Proposition 63 in action

Report on MHSA details positive trends among mentally ill in California

Former state Sen. Darrell Steinberg has countered criticism of his Mental Health Services Act, also known as Proposition 63, by commissioning a report that highlights positive trends in incarceration, arrests and homelessness among Californians receiving mental health treatment.

Voted into law in 2004, the bill has raised more than $13 billion for mental health services through a tax on people with incomes exceeding $1 million. But Prop. 63 has been criticized for a lack of accountability; in 2012, The Associated Press reported that tens of millions of dollars had been used to help residents who weren’t diagnosed with mental illnesses.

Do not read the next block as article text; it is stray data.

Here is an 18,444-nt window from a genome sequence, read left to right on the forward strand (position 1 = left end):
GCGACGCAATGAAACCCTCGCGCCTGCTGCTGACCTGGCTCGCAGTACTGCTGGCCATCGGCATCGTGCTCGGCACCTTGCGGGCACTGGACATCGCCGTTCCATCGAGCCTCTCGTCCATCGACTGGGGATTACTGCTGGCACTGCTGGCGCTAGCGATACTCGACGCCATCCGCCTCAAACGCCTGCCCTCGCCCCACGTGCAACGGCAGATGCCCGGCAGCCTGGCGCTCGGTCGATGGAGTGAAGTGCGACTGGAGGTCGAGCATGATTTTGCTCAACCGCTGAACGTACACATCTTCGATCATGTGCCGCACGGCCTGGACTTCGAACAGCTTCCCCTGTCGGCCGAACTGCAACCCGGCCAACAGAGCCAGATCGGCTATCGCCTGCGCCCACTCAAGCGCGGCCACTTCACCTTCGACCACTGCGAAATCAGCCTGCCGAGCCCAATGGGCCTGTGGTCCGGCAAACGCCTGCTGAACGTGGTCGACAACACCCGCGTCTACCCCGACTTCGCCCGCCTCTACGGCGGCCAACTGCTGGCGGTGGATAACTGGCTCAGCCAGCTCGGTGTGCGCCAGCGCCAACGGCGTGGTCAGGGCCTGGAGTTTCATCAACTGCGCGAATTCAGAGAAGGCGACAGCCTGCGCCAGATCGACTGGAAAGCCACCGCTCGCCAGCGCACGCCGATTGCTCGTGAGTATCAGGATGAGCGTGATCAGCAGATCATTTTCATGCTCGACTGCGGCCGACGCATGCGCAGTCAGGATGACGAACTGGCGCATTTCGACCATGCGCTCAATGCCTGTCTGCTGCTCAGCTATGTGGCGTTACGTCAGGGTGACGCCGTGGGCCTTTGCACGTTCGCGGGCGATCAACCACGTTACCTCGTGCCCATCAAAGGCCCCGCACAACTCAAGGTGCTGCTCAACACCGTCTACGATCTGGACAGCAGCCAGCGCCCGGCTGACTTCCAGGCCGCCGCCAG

The new report, compiled by the County Behavioral Health Directors Association and the Steinberg Institute for Advancing Behavioral Health Policy and Leadership, looked at about 40 percent of individuals who qualified for services under the bill in 2011-12. It found that arrests decreased by 82 percent, homelessness declined by 47 percent, psychiatric hospitalizations fell 42 percent, and rates of incarceration dropped 27 percent.